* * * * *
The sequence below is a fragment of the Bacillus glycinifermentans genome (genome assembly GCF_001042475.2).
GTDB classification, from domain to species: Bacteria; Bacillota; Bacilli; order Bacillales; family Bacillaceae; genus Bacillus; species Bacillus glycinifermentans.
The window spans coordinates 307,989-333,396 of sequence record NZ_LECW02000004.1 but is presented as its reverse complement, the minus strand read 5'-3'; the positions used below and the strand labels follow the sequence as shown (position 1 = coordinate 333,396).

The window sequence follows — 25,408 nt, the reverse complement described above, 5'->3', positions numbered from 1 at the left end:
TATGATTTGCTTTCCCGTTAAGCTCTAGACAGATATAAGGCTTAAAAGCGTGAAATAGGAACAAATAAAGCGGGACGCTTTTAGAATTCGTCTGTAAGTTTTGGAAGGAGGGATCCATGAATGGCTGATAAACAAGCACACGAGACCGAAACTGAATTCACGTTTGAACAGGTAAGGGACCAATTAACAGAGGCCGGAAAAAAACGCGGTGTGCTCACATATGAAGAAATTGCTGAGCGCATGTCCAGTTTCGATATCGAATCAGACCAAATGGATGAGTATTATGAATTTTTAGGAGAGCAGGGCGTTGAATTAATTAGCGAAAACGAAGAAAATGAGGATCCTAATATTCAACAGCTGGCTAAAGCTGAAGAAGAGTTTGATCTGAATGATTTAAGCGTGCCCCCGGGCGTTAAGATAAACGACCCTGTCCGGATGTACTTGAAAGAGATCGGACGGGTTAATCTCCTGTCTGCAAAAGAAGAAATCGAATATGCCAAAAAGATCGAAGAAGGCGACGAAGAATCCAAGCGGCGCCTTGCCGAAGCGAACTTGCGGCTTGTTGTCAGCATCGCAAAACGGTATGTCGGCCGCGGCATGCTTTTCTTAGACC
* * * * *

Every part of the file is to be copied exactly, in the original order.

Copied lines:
The sequence below is a fragment of the Bacillus glycinifermentans genome (genome assembly GCF_001042475.2).
GTDB classification, from domain to species: Bacteria; Bacillota; Bacilli; order Bacillales; family Bacillaceae; genus Bacillus; species Bacillus glycinifermentans.
The window spans coordinates 307,989-333,396 of sequence record NZ_LECW02000004.1 but is presented as its reverse complement, the minus strand read 5'-3'; the positions used below and the strand labels follow the sequence as shown (position 1 = coordinate 333,396).

The window sequence follows — 25,408 nt, the reverse complement described above, 5'->3', positions numbered from 1 at the left end:
TATGATTTGCTTTCCCGTTAAGCTCTAGACAGATATAAGGCTTAAAAGCGTGAAATAGGAACAAATAAAGCGGGACGCTTTTAGAATTCGTCTGTAAGTTTTGGAAGGAGGGATCCATGAATGGCTGATAAACAAGCACACGAGACCGAAACTGAATTCACGTTTGAACAGGTAAGGGACCAATTAACAGAGGCCGGAAAAAAACGCGGTGTGCTCACATATGAAGAAATTGCTGAGCGCATGTCCAGTTTCGATATCGAATCAGACCAAATGGATGAGTATTATGAATTTTTAGGAGAGCAGGGCGTTGAATTAATTAGCGAAAACGAAGAAAATGAGGATCCTAATATTCAACAGCTGGCTAAAGCTGAAGAAGAGTTTGATCTGAATGATTTAAGCGTGCCCCCGGGCGTTAAGATAAACGACCCTGTCCGGATGTACTTGAAAGAGATCGGACGGGTTAATCTCCTGTCTGCAAAAGAAGAAATCGAATATGCCAAAAAGATCGAAGAAGGCGACGAAGAATCCAAGCGGCGCCTTGCCGAAGCGAACTTGCGGCTTGTTGTCAGCATCGCAAAACGGTATGTCGGCCGCGGCATGCTTTTCTTAGACC